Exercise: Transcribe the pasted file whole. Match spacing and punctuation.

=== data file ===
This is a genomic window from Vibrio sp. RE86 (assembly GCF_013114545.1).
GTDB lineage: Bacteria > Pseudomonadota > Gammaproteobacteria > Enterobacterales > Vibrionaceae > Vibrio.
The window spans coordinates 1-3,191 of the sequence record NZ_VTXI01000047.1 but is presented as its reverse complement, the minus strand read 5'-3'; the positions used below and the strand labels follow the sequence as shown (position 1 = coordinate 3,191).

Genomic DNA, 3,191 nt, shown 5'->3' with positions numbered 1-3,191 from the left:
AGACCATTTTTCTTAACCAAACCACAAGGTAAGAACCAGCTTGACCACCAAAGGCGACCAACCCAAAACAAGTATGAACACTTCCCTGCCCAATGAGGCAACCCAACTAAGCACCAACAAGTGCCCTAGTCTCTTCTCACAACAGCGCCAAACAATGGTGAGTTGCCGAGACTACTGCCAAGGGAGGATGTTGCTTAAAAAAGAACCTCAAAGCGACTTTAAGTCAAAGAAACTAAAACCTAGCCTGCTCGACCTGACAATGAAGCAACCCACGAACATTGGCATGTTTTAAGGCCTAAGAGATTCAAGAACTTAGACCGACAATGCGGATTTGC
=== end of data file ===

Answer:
This is a genomic window from Vibrio sp. RE86 (assembly GCF_013114545.1).
GTDB lineage: Bacteria > Pseudomonadota > Gammaproteobacteria > Enterobacterales > Vibrionaceae > Vibrio.
The window spans coordinates 1-3,191 of the sequence record NZ_VTXI01000047.1 but is presented as its reverse complement, the minus strand read 5'-3'; the positions used below and the strand labels follow the sequence as shown (position 1 = coordinate 3,191).

Genomic DNA, 3,191 nt, shown 5'->3' with positions numbered 1-3,191 from the left:
AGACCATTTTTCTTAACCAAACCACAAGGTAAGAACCAGCTTGACCACCAAAGGCGACCAACCCAAAACAAGTATGAACACTTCCCTGCCCAATGAGGCAACCCAACTAAGCACCAACAAGTGCCCTAGTCTCTTCTCACAACAGCGCCAAACAATGGTGAGTTGCCGAGACTACTGCCAAGGGAGGATGTTGCTTAAAAAAGAACCTCAAAGCGACTTTAAGTCAAAGAAACTAAAACCTAGCCTGCTCGACCTGACAATGAAGCAACCCACGAACATTGGCATGTTTTAAGGCCTAAGAGATTCAAGAACTTAGACCGACAATGCGGATTTGC